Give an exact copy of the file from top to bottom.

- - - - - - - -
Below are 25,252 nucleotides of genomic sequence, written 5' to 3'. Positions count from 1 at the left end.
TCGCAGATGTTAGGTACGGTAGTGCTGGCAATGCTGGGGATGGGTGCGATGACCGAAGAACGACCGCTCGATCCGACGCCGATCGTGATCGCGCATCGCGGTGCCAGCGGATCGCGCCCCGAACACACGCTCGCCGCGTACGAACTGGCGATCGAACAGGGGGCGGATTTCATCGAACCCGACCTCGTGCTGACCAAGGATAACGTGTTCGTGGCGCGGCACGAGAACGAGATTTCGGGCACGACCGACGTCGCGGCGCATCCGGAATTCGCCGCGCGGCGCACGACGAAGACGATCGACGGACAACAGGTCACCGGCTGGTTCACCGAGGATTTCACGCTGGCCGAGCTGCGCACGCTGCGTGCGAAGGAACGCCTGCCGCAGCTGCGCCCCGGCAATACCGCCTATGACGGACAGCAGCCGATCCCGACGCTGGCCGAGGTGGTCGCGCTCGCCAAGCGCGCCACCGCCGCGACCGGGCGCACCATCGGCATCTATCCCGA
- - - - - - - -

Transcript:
Below are 25,252 nucleotides of genomic sequence, written 5' to 3'. Positions count from 1 at the left end.
TCGCAGATGTTAGGTACGGTAGTGCTGGCAATGCTGGGGATGGGTGCGATGACCGAAGAACGACCGCTCGATCCGACGCCGATCGTGATCGCGCATCGCGGTGCCAGCGGATCGCGCCCCGAACACACGCTCGCCGCGTACGAACTGGCGATCGAACAGGGGGCGGATTTCATCGAACCCGACCTCGTGCTGACCAAGGATAACGTGTTCGTGGCGCGGCACGAGAACGAGATTTCGGGCACGACCGACGTCGCGGCGCATCCGGAATTCGCCGCGCGGCGCACGACGAAGACGATCGACGGACAACAGGTCACCGGCTGGTTCACCGAGGATTTCACGCTGGCCGAGCTGCGCACGCTGCGTGCGAAGGAACGCCTGCCGCAGCTGCGCCCCGGCAATACCGCCTATGACGGACAGCAGCCGATCCCGACGCTGGCCGAGGTGGTCGCGCTCGCCAAGCGCGCCACCGCCGCGACCGGGCGCACCATCGGCATCTATCCCGA